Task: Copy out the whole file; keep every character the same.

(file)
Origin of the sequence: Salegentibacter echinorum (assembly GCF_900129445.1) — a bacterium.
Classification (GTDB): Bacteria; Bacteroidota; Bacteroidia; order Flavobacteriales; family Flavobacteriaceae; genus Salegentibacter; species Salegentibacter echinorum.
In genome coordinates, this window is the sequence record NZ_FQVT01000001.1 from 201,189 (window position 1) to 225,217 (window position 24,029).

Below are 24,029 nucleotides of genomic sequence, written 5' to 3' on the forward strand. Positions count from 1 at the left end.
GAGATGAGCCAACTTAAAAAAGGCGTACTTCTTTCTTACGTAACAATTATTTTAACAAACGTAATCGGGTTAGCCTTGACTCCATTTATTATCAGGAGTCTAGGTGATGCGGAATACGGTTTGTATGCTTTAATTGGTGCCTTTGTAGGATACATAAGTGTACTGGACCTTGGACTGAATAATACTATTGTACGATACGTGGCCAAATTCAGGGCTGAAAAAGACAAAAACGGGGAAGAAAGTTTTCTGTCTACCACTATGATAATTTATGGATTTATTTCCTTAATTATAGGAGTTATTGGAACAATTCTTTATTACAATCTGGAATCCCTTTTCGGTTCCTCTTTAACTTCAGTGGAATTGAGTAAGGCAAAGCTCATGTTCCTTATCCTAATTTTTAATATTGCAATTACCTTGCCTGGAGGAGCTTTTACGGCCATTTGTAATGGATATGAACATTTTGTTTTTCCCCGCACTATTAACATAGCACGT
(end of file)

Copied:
Origin of the sequence: Salegentibacter echinorum (assembly GCF_900129445.1) — a bacterium.
Classification (GTDB): Bacteria; Bacteroidota; Bacteroidia; order Flavobacteriales; family Flavobacteriaceae; genus Salegentibacter; species Salegentibacter echinorum.
In genome coordinates, this window is the sequence record NZ_FQVT01000001.1 from 201,189 (window position 1) to 225,217 (window position 24,029).

Below are 24,029 nucleotides of genomic sequence, written 5' to 3' on the forward strand. Positions count from 1 at the left end.
GAGATGAGCCAACTTAAAAAAGGCGTACTTCTTTCTTACGTAACAATTATTTTAACAAACGTAATCGGGTTAGCCTTGACTCCATTTATTATCAGGAGTCTAGGTGATGCGGAATACGGTTTGTATGCTTTAATTGGTGCCTTTGTAGGATACATAAGTGTACTGGACCTTGGACTGAATAATACTATTGTACGATACGTGGCCAAATTCAGGGCTGAAAAAGACAAAAACGGGGAAGAAAGTTTTCTGTCTACCACTATGATAATTTATGGATTTATTTCCTTAATTATAGGAGTTATTGGAACAATTCTTTATTACAATCTGGAATCCCTTTTCGGTTCCTCTTTAACTTCAGTGGAATTGAGTAAGGCAAAGCTCATGTTCCTTATCCTAATTTTTAATATTGCAATTACCTTGCCTGGAGGAGCTTTTACGGCCATTTGTAATGGATATGAACATTTTGTTTTTCCCCGCACTATTAACATAGCACGT